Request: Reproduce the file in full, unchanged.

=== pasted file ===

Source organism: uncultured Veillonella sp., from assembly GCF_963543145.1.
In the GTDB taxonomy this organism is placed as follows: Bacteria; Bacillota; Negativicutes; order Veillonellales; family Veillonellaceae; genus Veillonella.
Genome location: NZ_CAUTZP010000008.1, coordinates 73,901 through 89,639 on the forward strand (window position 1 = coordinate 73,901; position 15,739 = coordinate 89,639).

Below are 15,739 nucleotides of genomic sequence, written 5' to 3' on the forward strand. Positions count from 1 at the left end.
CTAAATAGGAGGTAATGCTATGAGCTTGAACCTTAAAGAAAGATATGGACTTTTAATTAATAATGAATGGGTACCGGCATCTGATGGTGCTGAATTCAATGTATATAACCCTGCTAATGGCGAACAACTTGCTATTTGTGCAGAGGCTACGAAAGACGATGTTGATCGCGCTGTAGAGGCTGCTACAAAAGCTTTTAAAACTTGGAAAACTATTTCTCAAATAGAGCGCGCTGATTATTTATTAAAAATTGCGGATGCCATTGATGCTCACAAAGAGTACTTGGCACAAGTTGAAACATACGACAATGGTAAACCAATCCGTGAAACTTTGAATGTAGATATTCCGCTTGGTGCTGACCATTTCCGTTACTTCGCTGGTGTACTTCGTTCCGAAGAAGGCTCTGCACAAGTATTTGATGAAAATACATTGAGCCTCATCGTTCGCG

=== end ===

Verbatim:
Source organism: uncultured Veillonella sp., from assembly GCF_963543145.1.
In the GTDB taxonomy this organism is placed as follows: Bacteria; Bacillota; Negativicutes; order Veillonellales; family Veillonellaceae; genus Veillonella.
Genome location: NZ_CAUTZP010000008.1, coordinates 73,901 through 89,639 on the forward strand (window position 1 = coordinate 73,901; position 15,739 = coordinate 89,639).

Below are 15,739 nucleotides of genomic sequence, written 5' to 3' on the forward strand. Positions count from 1 at the left end.
CTAAATAGGAGGTAATGCTATGAGCTTGAACCTTAAAGAAAGATATGGACTTTTAATTAATAATGAATGGGTACCGGCATCTGATGGTGCTGAATTCAATGTATATAACCCTGCTAATGGCGAACAACTTGCTATTTGTGCAGAGGCTACGAAAGACGATGTTGATCGCGCTGTAGAGGCTGCTACAAAAGCTTTTAAAACTTGGAAAACTATTTCTCAAATAGAGCGCGCTGATTATTTATTAAAAATTGCGGATGCCATTGATGCTCACAAAGAGTACTTGGCACAAGTTGAAACATACGACAATGGTAAACCAATCCGTGAAACTTTGAATGTAGATATTCCGCTTGGTGCTGACCATTTCCGTTACTTCGCTGGTGTACTTCGTTCCGAAGAAGGCTCTGCACAAGTATTTGATGAAAATACATTGAGCCTCATCGTTCGCG